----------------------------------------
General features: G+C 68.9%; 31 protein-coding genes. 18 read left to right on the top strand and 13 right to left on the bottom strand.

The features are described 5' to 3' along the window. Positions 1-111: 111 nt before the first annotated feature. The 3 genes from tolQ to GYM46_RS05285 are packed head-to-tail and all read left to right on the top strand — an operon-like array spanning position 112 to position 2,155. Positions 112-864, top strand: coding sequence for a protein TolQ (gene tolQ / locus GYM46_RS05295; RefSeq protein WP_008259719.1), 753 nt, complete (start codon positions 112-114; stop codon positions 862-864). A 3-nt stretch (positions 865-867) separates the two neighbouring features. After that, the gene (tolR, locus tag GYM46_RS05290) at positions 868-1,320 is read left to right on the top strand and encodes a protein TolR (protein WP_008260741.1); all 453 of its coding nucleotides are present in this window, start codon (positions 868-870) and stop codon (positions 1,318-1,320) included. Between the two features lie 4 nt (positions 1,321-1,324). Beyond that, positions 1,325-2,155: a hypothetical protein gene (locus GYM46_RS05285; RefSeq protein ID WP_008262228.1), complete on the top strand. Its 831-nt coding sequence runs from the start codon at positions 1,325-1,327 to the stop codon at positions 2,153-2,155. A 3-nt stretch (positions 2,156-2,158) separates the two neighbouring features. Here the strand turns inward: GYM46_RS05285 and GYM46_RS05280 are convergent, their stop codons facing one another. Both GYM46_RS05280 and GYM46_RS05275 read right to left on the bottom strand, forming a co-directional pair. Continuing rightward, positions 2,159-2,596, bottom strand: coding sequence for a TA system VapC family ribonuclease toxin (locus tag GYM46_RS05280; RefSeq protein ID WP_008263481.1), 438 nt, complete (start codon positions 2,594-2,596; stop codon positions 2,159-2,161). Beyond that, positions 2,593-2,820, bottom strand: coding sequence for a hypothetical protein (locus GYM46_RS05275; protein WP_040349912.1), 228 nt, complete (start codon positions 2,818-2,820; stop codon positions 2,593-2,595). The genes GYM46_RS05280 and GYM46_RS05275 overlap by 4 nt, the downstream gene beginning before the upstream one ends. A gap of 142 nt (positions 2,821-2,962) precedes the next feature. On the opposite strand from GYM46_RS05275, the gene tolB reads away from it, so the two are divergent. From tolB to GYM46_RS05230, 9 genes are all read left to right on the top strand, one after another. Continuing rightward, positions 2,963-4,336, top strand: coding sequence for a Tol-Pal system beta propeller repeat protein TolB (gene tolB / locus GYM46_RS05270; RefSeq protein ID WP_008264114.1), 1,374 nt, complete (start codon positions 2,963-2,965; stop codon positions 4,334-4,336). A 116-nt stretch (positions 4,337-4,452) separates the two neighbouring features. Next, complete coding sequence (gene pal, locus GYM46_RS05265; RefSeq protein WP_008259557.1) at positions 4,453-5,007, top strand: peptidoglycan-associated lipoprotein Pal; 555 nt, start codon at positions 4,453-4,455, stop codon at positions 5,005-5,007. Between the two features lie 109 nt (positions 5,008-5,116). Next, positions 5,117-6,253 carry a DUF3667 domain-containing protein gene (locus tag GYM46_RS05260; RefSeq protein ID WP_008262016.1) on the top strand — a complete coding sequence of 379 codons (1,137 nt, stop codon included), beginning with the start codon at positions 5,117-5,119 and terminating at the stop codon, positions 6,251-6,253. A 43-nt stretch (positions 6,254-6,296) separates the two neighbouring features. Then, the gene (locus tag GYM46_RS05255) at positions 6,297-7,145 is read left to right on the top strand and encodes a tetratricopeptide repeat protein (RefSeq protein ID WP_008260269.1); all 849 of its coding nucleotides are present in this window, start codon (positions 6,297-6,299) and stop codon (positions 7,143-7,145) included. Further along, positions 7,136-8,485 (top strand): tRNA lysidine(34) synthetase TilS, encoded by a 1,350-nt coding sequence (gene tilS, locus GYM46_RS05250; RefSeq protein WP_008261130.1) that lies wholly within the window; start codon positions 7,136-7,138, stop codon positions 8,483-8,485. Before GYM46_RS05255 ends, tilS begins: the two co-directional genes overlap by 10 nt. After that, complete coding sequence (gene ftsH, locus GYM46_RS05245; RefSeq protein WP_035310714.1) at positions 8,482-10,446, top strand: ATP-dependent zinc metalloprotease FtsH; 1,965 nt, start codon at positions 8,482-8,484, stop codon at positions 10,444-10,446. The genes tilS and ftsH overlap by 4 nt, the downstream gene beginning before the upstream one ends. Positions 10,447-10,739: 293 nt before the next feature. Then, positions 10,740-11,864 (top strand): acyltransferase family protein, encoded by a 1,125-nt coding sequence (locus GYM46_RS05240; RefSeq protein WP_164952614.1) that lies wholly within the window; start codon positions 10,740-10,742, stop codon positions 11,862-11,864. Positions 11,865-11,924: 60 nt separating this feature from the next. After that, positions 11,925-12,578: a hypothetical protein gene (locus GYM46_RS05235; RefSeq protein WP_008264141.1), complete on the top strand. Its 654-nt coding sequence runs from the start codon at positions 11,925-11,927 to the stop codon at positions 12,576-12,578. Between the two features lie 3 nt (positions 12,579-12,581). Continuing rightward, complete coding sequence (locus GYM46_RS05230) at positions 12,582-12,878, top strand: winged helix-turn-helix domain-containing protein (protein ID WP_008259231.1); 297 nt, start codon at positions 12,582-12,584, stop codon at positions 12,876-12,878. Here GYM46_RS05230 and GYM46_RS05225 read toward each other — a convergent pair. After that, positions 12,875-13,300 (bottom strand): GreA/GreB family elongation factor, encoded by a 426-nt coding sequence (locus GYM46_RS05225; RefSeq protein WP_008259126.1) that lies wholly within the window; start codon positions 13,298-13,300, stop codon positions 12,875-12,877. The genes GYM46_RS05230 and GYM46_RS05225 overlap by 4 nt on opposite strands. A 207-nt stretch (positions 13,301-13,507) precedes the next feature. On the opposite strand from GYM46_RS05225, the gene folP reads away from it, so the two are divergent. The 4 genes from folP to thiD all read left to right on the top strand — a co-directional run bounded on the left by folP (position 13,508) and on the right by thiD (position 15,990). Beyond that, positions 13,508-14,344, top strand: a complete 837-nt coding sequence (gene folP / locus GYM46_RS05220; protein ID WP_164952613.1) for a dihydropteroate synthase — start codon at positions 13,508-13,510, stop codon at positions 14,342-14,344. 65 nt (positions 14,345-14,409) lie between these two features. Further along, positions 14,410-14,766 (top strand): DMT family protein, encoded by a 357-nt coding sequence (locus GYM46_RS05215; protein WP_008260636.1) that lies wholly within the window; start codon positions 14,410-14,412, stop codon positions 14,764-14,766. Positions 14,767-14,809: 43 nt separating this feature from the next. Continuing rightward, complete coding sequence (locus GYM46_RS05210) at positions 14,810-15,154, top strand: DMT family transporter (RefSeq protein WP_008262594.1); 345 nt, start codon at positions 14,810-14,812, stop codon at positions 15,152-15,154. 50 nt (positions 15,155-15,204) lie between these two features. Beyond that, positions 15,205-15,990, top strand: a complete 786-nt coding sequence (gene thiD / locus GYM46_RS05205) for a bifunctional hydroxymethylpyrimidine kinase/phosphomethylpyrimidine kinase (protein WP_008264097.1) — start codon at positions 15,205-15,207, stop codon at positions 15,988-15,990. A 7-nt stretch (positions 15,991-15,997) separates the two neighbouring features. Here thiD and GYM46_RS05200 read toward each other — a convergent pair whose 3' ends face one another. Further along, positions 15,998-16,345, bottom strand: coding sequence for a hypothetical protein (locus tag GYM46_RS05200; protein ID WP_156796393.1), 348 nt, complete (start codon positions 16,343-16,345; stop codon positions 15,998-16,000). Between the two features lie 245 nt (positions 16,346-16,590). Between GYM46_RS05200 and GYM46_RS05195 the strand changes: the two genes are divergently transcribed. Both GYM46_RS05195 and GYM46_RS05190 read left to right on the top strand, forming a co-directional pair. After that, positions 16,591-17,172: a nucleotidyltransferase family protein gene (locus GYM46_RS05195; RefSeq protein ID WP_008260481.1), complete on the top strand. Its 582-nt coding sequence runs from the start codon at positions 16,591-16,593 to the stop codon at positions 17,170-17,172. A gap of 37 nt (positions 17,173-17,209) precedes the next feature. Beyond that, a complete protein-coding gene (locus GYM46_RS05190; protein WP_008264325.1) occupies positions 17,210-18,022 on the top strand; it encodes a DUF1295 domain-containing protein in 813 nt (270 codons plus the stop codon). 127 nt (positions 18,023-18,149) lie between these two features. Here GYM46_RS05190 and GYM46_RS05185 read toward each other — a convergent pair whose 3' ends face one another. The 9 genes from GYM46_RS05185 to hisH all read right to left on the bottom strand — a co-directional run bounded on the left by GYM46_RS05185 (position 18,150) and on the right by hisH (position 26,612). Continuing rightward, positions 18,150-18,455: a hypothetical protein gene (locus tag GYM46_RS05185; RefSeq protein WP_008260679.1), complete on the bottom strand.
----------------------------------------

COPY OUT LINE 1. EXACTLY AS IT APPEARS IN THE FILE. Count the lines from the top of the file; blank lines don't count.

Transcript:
General features: G+C 68.9%; 31 protein-coding genes. 18 read left to right on the top strand and 13 right to left on the bottom strand.